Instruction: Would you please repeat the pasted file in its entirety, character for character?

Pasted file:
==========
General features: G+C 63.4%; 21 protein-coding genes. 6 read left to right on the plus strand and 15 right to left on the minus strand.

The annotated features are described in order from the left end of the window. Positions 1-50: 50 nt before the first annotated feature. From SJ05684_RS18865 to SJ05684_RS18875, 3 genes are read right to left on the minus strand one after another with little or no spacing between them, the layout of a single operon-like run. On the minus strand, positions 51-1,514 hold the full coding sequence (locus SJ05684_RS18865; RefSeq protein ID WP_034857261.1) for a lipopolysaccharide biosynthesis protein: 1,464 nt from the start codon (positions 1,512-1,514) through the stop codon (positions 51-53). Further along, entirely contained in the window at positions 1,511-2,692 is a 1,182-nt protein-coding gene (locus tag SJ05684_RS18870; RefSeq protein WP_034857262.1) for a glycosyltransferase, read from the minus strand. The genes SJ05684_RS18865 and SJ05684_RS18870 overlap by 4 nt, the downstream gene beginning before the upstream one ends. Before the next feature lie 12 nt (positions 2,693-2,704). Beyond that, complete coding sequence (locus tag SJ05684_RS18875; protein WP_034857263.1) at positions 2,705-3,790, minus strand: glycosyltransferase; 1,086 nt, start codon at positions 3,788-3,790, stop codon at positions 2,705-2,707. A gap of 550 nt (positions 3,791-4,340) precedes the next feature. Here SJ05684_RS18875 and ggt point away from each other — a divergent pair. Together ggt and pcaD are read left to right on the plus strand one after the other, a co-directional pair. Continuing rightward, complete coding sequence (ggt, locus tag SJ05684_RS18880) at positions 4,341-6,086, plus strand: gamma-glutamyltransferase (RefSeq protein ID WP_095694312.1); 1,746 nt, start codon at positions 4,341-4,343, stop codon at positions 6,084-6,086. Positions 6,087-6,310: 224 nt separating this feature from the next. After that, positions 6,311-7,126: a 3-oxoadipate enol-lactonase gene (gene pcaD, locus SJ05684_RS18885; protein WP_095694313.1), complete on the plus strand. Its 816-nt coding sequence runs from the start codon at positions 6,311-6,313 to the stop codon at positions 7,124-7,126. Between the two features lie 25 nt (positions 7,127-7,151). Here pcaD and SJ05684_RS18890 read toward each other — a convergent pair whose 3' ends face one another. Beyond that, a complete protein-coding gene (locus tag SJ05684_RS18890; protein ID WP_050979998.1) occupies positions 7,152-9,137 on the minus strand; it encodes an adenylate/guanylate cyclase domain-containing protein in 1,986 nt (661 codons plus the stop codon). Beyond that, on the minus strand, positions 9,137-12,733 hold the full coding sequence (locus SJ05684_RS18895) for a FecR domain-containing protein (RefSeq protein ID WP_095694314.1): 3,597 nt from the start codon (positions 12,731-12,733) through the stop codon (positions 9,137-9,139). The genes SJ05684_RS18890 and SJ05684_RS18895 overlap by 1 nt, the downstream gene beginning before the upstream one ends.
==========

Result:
General features: G+C 63.4%; 21 protein-coding genes. 6 read left to right on the plus strand and 15 right to left on the minus strand.

The annotated features are described in order from the left end of the window. Positions 1-50: 50 nt before the first annotated feature. From SJ05684_RS18865 to SJ05684_RS18875, 3 genes are read right to left on the minus strand one after another with little or no spacing between them, the layout of a single operon-like run. On the minus strand, positions 51-1,514 hold the full coding sequence (locus SJ05684_RS18865; RefSeq protein ID WP_034857261.1) for a lipopolysaccharide biosynthesis protein: 1,464 nt from the start codon (positions 1,512-1,514) through the stop codon (positions 51-53). Further along, entirely contained in the window at positions 1,511-2,692 is a 1,182-nt protein-coding gene (locus tag SJ05684_RS18870; RefSeq protein WP_034857262.1) for a glycosyltransferase, read from the minus strand. The genes SJ05684_RS18865 and SJ05684_RS18870 overlap by 4 nt, the downstream gene beginning before the upstream one ends. Before the next feature lie 12 nt (positions 2,693-2,704). Beyond that, complete coding sequence (locus tag SJ05684_RS18875; protein WP_034857263.1) at positions 2,705-3,790, minus strand: glycosyltransferase; 1,086 nt, start codon at positions 3,788-3,790, stop codon at positions 2,705-2,707. A gap of 550 nt (positions 3,791-4,340) precedes the next feature. Here SJ05684_RS18875 and ggt point away from each other — a divergent pair. Together ggt and pcaD are read left to right on the plus strand one after the other, a co-directional pair. Continuing rightward, complete coding sequence (ggt, locus tag SJ05684_RS18880) at positions 4,341-6,086, plus strand: gamma-glutamyltransferase (RefSeq protein ID WP_095694312.1); 1,746 nt, start codon at positions 4,341-4,343, stop codon at positions 6,084-6,086. Positions 6,087-6,310: 224 nt separating this feature from the next. After that, positions 6,311-7,126: a 3-oxoadipate enol-lactonase gene (gene pcaD, locus SJ05684_RS18885; protein WP_095694313.1), complete on the plus strand. Its 816-nt coding sequence runs from the start codon at positions 6,311-6,313 to the stop codon at positions 7,124-7,126. Between the two features lie 25 nt (positions 7,127-7,151). Here pcaD and SJ05684_RS18890 read toward each other — a convergent pair whose 3' ends face one another. Beyond that, a complete protein-coding gene (locus tag SJ05684_RS18890; protein ID WP_050979998.1) occupies positions 7,152-9,137 on the minus strand; it encodes an adenylate/guanylate cyclase domain-containing protein in 1,986 nt (661 codons plus the stop codon). Beyond that, on the minus strand, positions 9,137-12,733 hold the full coding sequence (locus SJ05684_RS18895) for a FecR domain-containing protein (RefSeq protein ID WP_095694314.1): 3,597 nt from the start codon (positions 12,731-12,733) through the stop codon (positions 9,137-9,139). The genes SJ05684_RS18890 and SJ05684_RS18895 overlap by 1 nt, the downstream gene beginning before the upstream one ends.